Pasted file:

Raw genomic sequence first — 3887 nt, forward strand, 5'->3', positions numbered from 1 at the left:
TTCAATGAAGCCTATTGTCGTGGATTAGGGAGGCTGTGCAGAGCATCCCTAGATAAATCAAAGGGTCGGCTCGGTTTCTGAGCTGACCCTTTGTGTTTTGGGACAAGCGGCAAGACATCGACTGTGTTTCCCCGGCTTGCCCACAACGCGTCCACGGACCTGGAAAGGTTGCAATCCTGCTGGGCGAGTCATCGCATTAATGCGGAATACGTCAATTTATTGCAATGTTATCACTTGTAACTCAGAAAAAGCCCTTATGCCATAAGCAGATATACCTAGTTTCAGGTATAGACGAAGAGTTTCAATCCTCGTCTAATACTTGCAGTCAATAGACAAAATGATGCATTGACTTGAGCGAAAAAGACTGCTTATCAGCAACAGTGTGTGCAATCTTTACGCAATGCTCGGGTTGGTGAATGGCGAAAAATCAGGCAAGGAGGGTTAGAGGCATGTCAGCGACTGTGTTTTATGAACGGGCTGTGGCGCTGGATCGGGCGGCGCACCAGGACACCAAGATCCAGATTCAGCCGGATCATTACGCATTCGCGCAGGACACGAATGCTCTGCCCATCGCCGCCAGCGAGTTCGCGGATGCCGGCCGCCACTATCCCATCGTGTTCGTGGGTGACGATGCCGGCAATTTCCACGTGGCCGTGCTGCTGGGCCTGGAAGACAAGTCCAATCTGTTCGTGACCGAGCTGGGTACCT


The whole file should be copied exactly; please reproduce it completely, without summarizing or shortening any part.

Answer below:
Raw genomic sequence first — 3887 nt, forward strand, 5'->3', positions numbered from 1 at the left:
TTCAATGAAGCCTATTGTCGTGGATTAGGGAGGCTGTGCAGAGCATCCCTAGATAAATCAAAGGGTCGGCTCGGTTTCTGAGCTGACCCTTTGTGTTTTGGGACAAGCGGCAAGACATCGACTGTGTTTCCCCGGCTTGCCCACAACGCGTCCACGGACCTGGAAAGGTTGCAATCCTGCTGGGCGAGTCATCGCATTAATGCGGAATACGTCAATTTATTGCAATGTTATCACTTGTAACTCAGAAAAAGCCCTTATGCCATAAGCAGATATACCTAGTTTCAGGTATAGACGAAGAGTTTCAATCCTCGTCTAATACTTGCAGTCAATAGACAAAATGATGCATTGACTTGAGCGAAAAAGACTGCTTATCAGCAACAGTGTGTGCAATCTTTACGCAATGCTCGGGTTGGTGAATGGCGAAAAATCAGGCAAGGAGGGTTAGAGGCATGTCAGCGACTGTGTTTTATGAACGGGCTGTGGCGCTGGATCGGGCGGCGCACCAGGACACCAAGATCCAGATTCAGCCGGATCATTACGCATTCGCGCAGGACACGAATGCTCTGCCCATCGCCGCCAGCGAGTTCGCGGATGCCGGCCGCCACTATCCCATCGTGTTCGTGGGTGACGATGCCGGCAATTTCCACGTGGCCGTGCTGCTGGGCCTGGAAGACAAGTCCAATCTGTTCGTGACCGAGCTGGGTACCT